A Texas man has been indicted in the death of a New Mexico teenager last year.

Prosecutors say a Santa Fe County grand jury Tuesday indicted 20-year-old Jordan Anthony Nuñez on abuse of a child resulting in death, tampering with evidence and conspiracy and obstructing the reporting or investigation of child abuse or neglect.

It's unclear if Nuñez, of Hereford, has a lawyer yet.

Authorities say the body of 13-year-old Jeremiah Valencia was found buried off a rural highway in New Mexico last November and the boy had endured years of abuse that included being locked for hours inside a dog kennel.

Nuñez's father also has been arrested in connection with the boy's death.

Authorities say he was dating Valencia's mother, who also has been charged in the case.

Man Who Threw Banana Peel At Dave Chappelle Sues ComedianAssociated Press

A man who threw a banana peel at Dave Chappelle during a 2015 performance in Santa Fe is suing the comedian and a man presumed to be his bodyguard.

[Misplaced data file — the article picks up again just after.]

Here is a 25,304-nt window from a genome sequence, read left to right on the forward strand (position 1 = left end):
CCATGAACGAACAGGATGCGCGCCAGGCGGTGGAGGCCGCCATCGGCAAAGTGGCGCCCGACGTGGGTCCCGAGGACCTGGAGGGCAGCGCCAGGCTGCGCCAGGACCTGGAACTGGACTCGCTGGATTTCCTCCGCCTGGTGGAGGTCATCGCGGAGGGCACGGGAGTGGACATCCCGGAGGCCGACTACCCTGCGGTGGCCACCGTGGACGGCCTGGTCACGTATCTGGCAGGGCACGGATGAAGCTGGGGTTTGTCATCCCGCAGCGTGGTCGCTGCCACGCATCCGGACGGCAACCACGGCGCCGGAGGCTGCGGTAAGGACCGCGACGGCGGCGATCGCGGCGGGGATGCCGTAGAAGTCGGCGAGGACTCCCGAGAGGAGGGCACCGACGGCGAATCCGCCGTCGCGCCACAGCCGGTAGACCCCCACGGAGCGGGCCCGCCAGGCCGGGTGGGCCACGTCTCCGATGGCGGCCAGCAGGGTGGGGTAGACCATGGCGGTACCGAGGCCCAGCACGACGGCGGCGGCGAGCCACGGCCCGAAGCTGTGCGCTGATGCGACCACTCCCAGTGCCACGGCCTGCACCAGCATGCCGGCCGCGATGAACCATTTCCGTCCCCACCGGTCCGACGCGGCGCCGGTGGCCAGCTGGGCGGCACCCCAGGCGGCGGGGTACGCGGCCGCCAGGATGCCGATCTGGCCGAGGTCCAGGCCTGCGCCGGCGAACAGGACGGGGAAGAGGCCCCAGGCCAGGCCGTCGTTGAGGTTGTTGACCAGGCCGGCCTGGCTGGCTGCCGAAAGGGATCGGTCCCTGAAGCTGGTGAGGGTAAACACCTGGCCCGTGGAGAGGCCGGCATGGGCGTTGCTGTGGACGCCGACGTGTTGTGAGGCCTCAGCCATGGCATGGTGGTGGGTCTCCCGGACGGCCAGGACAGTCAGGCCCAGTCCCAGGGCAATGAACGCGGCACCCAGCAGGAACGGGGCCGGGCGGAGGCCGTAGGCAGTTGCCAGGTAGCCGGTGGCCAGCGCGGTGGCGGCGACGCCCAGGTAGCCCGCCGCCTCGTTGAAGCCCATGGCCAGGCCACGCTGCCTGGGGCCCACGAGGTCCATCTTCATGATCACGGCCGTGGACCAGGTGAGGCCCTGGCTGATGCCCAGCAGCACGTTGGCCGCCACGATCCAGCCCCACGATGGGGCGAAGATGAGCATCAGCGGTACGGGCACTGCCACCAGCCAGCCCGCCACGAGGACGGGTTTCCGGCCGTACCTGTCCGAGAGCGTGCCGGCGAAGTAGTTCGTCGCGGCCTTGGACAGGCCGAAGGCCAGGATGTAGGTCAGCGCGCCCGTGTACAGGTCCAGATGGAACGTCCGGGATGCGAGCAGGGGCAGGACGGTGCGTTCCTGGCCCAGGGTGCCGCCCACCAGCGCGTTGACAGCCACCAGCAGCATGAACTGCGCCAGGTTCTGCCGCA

Christian Englander's lawsuit filed Friday contends the presumed bodyguard struck Englander twice as he was being restrained.

Englander, who is white, has said he had no racial motivation when he threw the banana peel at Chappelle, who is black, but was angered by something Chappelle said during the show.

Englander faced charges of battery and disturbing the peace, but they were dropped because Chappelle was unwilling to participate in the prosecution.

Englander's claim he was assaulted wasn't mentioned in the police report, but his lawyer said it would have been raised if Englander went on trial.

Chappelle's publicist Carla Sims did not immediately reply to a request for comment.

Report Solar Innovation Could Mean Jobs For New Mexico - By Susan Montoya Bryan, Associated Press

A California-based public policy group says New Mexico has the potential to create several thousand more jobs over the next decade if it focuses on the high-tech side of the evolving solar industry.

The American Jobs Project released its report Tuesday, touting the state's connection to two national laboratories, research universities and abundant sunshine.